Fetch currently has two board-certified veterinary specialists on staff: Oncologist Dr. William Ratterree (pictured), double boarded in medical oncology and radiation therapy, and Surgeon Dr. Kimberly Enderle, board-certified in small animal surgery.

Dog and cat owners consider their pets to be members of their families, and like with family members, they can become distraught when they find out their beloved pet is sick or has cancer.

Dr. William Ratterree and Dr. Carrie Kosarek of Fetch Specialty and Cancer Veterinary Centers in Brandon give local pet owners hope in helping their beloved furry family members live longer with an improved quality of life.

“We saw a need for a full-service specialty hospital in the Tampa Bay area that offered the latest treatments and technologies that could improve the quality of life for pets,” Ratterree said. “Fetch is a multi-specialty and emergency facility that holds five exam rooms, a full-service ICU, two surgery suites, a chemotherapy suite, a 16-slice helical CT, color flow ultrasonography, video endoscopy/bronchoscopy, digital radiography and radiation therapy.”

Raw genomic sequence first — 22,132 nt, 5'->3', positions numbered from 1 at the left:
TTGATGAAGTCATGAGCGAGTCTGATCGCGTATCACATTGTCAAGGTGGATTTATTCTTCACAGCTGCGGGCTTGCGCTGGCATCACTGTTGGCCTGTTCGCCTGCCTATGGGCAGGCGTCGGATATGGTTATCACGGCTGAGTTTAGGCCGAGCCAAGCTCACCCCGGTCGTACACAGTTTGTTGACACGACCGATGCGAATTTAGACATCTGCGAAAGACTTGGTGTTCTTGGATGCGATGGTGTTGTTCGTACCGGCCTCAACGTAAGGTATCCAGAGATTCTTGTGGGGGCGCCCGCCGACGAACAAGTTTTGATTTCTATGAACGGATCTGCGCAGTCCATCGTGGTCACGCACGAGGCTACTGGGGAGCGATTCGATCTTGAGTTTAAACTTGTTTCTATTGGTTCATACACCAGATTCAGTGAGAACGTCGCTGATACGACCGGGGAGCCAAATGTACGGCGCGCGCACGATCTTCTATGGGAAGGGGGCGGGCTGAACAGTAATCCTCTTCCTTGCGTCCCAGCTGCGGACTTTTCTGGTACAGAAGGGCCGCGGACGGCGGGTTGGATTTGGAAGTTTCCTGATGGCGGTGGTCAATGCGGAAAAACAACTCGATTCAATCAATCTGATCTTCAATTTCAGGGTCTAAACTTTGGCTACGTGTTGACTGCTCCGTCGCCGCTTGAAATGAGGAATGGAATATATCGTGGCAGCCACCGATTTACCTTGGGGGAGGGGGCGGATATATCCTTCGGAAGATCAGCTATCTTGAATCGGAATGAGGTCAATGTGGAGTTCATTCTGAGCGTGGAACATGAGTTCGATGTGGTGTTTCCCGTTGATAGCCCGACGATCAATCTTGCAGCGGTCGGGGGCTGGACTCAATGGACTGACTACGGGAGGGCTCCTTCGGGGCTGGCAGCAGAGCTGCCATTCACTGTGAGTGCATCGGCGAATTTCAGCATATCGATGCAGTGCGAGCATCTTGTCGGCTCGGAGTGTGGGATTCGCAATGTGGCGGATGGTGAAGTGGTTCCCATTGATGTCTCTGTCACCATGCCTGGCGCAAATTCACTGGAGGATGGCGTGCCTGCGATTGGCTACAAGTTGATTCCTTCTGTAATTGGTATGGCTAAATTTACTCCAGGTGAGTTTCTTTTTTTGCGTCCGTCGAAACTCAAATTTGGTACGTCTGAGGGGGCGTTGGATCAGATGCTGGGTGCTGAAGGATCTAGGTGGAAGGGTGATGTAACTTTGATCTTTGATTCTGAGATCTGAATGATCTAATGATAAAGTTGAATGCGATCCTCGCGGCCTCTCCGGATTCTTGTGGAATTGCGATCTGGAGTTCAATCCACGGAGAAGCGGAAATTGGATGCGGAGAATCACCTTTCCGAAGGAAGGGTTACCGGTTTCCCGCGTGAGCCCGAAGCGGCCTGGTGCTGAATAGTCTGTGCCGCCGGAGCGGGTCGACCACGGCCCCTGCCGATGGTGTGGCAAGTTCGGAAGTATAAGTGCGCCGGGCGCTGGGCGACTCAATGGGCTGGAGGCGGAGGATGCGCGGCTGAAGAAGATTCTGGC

Cancer is the leading natural cause of death in older cats and dogs, but it is also one of the most treatable compared with diseases that can cause heart or kidney failure. Just like human medicine, there have been great advances in the treatment of cancer in animals, which can provide pets with quality of life.

“Fetch is also the only veterinary practice in the Tampa Bay area treating cancer with an advanced form of radiation therapy called stereotactic therapy,” Ratterree said. “Stereotactic therapy is a modernized, nonsurgical radiation therapy that delivers a higher dose of radiation in a fewer number of treatments to a targeted body area, mostly tumors that cannot be surgically removed.”

Examples of tumors that cannot be safely and effectively treated include brain, spinal, nasal, lung, adrenal, urogenital and bone tumors.

“Stereotactic therapy is a faster and more precise approach to destroying cancer cells with minimal damage to the surrounding healthy tissue,” Ratterree said. “This advanced form of radiation therapy results in more rapid tumor shrinkage.”

Fetch is an emergency care and specialty hospital that works in conjunction with primary veterinarians to help resolve health issues for pets in the area.

Visit www.fetchvets.com or call Dr. Ratterree or Dr. Kosarek at 603-8000. Fetch is located at 717 W. Robertson St. in Brandon. It is open seven days a week and 24 hours a day.